103 Financial Responsibility A major theme of being a public organization that affect ed branding was financial responsibility. The sub themes wer e justifying the purpose of the organization, duplication of efforts, external communications, and revenue generation. Participants wanted to know the purpose of the organization, which was also mentioned in the external communications theme in the second research question. A participant in the second Orlando focus group said to and why money should keep going there because as they talk about budget cuts and whatnot, I get angrier and angrier about the cuts in educati on Part of this justification was providing measurable results. The same participant in the second Orlando focus group said nd of get lost in the shuffle. That becomes even more im portant when the feds are looking at where to cut the budgets and whoever has communicated the best and most effectively what they do, why they are important, and shown the measurable results of their work over a succinct period of time; those are the agen cies that stay and continue to get money while the others bite the dust and start to look for careers elsewhere. Participants did not want to perceive a duplication of efforts between different government organizations This led to the second sub theme of d uplication of efforts because participants were not able to clearly distinguish between the different organizations and their differing purposes. A participant from the second Orlando focus group said ave to have clearly defined, non non A piece of this perceived overlap was caused by participants not understanding the o rganizational
104 hierarchy these different organizations fit into. A suggestion related to this hierarchy was offered by one of the urban Tallahassee participants, who said It seems like you could have one particular regulatory agency T hey could probably include all of the state ones there, and the federal ones with another one and I think probably you could lump some of these as ju st subdivisions of one big one. perceptions of it bei ng a public organization. This sub theme of external communications relates to the themes of external communications from the first two research questions. In contrast to many of the participants wanting FFS to communicate its purpose, some participants did not want a public organization spending money on communicating its purpose, as opposed to spending money accomplishing its purpose. A participant in the first Orlando focus group said Changing the name, I personally think, is an incredible waste of money You could probably pay 10 teacher s salaries for the money spent on enacting this change and it is only because some bureaucrat had to put his stamp on the property. Another specific area of external communication mentioned was the inclusion of the FFS distributes. In reference to a pamphlet that had a sticker with the name of a new FFS We have got to spend tax payer s be on here. A solution favored by some of the participants was using websites to lower communication costs. The premise behind communicating through the website for many participants w as if someone wanted information about the organization, they could go find the information online. A nother participant in the first Orlando group said You can get it on the I nternet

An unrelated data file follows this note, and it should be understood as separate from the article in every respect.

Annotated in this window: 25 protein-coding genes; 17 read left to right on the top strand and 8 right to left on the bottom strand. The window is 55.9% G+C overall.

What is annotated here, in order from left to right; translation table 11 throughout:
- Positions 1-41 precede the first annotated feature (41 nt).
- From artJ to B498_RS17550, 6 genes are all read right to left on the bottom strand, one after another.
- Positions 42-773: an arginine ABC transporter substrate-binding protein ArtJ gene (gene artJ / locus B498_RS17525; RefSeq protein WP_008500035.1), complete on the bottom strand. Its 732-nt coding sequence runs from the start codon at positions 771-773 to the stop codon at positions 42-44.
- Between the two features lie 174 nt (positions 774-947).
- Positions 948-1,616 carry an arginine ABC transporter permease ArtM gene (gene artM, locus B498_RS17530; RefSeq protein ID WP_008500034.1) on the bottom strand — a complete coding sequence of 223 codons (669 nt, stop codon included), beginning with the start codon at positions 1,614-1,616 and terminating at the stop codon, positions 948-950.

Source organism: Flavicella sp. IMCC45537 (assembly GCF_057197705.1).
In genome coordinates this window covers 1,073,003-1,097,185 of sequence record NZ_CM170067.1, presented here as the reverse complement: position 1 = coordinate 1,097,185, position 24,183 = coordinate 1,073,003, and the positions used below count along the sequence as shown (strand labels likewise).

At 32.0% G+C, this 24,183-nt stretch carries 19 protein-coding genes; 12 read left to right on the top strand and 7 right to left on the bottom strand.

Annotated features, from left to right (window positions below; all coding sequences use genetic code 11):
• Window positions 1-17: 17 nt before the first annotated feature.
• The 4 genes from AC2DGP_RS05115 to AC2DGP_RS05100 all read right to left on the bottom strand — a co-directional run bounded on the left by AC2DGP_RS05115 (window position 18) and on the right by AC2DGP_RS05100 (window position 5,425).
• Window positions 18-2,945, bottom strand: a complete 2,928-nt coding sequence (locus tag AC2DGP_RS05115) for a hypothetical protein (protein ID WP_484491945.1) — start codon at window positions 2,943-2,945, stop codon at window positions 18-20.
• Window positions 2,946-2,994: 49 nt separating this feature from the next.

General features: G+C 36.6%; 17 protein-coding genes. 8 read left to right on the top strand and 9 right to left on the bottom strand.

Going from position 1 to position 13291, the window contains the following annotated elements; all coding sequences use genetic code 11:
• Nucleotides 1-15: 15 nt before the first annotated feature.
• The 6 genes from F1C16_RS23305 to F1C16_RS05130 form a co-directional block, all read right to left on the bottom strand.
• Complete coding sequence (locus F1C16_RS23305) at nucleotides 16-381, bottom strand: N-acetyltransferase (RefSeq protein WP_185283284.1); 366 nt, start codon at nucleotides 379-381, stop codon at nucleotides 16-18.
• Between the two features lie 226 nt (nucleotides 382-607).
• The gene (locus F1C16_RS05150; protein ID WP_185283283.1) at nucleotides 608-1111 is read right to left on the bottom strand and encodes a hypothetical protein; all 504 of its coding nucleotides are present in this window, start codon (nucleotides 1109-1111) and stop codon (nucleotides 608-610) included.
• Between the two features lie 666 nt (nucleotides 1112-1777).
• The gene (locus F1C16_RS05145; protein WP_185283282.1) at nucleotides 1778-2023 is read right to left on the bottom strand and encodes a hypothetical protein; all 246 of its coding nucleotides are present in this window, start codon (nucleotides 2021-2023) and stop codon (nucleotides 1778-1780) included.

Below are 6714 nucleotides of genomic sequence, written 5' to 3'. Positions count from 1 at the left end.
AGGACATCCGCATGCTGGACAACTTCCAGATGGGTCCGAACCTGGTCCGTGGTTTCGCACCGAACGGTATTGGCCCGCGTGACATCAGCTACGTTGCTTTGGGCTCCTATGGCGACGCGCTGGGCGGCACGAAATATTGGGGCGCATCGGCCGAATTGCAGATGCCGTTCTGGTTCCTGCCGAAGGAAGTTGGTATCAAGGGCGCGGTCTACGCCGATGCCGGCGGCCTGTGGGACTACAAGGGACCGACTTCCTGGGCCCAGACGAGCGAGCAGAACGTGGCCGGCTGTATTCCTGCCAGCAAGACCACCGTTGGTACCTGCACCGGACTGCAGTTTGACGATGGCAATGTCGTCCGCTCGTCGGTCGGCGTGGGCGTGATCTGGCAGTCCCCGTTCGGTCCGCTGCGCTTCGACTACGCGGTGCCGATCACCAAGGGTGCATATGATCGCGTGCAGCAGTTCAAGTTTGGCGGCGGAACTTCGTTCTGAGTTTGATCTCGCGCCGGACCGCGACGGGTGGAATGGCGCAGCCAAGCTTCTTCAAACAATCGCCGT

105 The last sub theme of the financial responsibility theme was some part icipants expressing the desire for public organizations to generate their own revenue. A participant from the second Orlando focus group said everything and that is why we are having these cuts. So, agencies need to find clever w A way of creating revenue was mentioned by a F t. Myers participant, who said [selling] trees Providing Something Valuable The basic premise of this theme was participants wanting public organizations to provide something that was valuable, either to individuals, the public, or natural resources. The sub themes were protection, control, and aid. For the sub th eme of protection, participants valued government organizations providing this function. In reference to police and military, a Ft. Myers participant said There would be nothing without them. You know they are there to get your back. You hope nothing hap pens, but you know they are there to get your back. This aspect of protection was also discussed in the first research question under the protection of forests theme With FFS specifically, participants valued FFS protecting natural resources and protecti ng people and forests from fires. An urban Tallahassee participant said You have to hav e somebody to be the overseer b ecause people will try to take advantage of our natural resources. protection from invasive sp ecies. A participant in the second Orlando focus group said A good example of forest management, I think would be the Australian pine tree that they had planted all over south Florida and then they found out that it had such a negative effect on the envir onment . T hey killed every single one in sout h Florida that they could find.